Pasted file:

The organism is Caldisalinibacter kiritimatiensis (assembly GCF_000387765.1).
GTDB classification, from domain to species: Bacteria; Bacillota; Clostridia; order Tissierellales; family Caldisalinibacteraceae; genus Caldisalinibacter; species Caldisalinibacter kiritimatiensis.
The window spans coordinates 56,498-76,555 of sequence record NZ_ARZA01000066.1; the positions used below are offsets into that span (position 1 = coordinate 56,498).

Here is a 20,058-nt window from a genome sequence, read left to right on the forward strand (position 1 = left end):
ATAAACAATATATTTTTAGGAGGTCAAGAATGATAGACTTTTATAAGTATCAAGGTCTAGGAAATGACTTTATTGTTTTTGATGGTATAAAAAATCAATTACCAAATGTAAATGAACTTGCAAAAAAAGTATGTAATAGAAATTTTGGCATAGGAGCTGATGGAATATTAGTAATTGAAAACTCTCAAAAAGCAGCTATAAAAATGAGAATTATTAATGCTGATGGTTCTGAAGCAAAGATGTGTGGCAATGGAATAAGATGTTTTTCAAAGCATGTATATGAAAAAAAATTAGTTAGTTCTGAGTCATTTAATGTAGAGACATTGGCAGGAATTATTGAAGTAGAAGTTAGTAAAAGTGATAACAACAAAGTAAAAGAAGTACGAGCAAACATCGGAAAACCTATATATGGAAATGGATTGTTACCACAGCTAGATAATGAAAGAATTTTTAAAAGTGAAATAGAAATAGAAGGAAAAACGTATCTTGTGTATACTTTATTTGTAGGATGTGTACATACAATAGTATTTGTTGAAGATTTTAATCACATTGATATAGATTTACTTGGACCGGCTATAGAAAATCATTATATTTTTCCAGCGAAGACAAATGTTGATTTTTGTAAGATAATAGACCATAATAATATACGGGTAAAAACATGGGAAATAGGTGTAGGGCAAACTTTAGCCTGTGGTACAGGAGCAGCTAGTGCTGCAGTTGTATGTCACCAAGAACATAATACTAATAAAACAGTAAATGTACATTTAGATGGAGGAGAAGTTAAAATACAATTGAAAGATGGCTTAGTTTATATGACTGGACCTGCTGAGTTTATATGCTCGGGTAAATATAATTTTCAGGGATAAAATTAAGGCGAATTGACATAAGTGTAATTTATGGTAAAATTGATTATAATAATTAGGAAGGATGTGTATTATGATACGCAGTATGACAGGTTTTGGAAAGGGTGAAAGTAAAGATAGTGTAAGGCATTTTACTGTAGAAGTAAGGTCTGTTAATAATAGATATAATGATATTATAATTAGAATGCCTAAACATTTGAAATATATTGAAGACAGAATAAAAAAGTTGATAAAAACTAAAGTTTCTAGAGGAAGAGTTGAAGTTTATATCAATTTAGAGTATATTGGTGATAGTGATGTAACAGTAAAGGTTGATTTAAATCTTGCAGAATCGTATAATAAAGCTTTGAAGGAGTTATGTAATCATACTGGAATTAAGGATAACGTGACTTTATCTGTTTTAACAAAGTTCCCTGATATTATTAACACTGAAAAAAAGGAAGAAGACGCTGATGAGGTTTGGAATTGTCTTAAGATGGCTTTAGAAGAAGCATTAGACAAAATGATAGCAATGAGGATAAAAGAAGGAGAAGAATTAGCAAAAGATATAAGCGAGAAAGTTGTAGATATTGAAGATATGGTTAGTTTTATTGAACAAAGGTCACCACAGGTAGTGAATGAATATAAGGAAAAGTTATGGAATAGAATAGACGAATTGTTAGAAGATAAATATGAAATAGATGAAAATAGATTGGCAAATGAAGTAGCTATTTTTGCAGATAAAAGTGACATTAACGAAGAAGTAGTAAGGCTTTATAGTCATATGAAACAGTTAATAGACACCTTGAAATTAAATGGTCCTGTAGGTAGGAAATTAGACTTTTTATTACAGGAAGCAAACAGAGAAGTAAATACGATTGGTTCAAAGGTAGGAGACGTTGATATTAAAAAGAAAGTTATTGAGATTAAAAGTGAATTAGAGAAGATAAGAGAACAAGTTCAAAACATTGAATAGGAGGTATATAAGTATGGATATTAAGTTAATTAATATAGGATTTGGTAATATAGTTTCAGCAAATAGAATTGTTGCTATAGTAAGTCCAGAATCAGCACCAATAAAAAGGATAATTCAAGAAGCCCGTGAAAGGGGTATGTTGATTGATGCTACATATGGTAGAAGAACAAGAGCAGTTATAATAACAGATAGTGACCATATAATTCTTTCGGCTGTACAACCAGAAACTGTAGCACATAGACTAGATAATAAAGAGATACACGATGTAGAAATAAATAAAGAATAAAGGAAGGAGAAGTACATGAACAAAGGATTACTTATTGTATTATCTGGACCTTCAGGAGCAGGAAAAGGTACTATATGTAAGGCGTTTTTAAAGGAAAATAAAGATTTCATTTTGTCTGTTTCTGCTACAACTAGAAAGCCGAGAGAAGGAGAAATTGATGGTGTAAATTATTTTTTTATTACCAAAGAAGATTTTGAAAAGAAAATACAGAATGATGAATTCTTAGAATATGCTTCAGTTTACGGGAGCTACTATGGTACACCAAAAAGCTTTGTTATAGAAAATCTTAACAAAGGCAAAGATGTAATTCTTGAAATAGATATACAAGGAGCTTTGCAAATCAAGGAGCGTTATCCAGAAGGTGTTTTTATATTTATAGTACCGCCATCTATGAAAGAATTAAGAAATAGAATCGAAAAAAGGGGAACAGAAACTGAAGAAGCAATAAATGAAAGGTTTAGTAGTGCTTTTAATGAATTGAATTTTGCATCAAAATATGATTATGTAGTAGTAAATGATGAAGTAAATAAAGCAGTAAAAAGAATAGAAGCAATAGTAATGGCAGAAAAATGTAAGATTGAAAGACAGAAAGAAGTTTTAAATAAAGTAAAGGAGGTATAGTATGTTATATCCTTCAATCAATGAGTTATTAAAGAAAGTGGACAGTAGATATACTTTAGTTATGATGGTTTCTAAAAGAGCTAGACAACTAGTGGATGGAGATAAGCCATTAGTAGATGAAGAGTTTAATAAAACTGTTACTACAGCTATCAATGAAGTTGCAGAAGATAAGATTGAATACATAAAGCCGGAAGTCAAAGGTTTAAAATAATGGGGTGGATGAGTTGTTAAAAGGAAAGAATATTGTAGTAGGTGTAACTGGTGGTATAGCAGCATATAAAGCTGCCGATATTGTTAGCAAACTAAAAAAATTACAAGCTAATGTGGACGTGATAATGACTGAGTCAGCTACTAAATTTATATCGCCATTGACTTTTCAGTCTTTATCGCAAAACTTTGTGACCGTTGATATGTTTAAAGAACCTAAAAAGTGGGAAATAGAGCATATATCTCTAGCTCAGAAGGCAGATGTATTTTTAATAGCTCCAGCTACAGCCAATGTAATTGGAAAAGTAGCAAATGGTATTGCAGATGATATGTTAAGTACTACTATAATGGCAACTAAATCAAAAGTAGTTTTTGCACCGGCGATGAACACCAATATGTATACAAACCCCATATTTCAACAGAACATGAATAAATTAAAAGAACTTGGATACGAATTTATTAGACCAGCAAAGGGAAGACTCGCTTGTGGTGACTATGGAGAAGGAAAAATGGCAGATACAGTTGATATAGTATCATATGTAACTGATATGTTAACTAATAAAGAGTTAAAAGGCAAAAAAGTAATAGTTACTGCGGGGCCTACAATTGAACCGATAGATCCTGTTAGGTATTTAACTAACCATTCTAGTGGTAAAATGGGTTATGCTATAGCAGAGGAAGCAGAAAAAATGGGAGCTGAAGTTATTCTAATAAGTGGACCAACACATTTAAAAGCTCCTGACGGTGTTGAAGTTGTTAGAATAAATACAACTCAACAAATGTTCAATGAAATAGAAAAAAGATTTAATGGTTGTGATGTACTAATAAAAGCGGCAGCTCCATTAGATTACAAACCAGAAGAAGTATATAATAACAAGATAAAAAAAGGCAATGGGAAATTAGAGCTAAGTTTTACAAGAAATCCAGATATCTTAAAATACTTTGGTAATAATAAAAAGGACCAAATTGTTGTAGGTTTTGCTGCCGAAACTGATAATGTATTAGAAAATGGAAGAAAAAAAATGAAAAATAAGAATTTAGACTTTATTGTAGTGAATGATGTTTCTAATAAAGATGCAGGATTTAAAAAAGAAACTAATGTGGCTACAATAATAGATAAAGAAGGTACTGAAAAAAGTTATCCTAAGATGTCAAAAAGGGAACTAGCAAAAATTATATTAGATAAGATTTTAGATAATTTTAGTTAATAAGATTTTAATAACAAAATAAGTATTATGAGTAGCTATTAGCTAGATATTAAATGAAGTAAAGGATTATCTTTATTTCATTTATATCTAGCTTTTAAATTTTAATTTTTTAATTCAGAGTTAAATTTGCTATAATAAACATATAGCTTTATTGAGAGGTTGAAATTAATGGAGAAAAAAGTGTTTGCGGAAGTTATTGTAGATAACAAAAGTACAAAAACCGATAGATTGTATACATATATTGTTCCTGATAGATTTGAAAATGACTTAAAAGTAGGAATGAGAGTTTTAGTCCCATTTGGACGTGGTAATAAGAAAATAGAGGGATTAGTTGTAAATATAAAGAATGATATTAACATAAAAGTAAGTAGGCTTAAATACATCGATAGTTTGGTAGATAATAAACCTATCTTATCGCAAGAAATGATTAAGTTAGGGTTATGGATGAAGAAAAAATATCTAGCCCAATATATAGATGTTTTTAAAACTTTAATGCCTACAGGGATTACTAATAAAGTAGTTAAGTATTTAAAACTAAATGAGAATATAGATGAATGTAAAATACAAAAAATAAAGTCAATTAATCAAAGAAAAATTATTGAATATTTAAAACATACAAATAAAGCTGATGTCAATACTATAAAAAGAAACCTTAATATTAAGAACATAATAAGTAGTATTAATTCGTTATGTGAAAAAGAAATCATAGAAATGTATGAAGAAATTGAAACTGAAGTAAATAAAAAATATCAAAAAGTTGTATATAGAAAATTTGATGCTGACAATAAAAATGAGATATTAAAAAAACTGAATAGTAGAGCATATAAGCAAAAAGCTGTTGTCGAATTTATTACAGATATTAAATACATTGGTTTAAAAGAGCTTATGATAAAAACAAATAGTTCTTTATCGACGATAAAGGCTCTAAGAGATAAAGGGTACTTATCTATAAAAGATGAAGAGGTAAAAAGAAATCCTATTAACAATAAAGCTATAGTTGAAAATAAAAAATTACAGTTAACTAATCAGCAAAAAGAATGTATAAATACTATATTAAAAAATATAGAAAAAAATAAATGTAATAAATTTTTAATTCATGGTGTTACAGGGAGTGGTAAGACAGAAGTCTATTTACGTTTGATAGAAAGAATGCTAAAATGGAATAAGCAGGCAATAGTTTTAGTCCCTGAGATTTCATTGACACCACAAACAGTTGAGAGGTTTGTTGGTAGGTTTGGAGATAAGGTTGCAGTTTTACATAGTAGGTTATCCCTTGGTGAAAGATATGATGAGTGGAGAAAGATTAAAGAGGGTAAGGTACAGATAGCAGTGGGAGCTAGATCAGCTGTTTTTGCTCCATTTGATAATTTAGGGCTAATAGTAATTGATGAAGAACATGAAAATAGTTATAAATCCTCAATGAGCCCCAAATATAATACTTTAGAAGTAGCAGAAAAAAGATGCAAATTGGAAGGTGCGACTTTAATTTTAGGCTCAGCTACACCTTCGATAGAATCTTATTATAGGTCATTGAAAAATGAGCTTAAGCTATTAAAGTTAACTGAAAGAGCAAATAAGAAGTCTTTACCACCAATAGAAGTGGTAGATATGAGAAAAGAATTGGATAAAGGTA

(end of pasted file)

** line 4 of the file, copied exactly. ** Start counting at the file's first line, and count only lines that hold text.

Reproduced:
Here is a 20,058-nt window from a genome sequence, read left to right on the forward strand (position 1 = left end):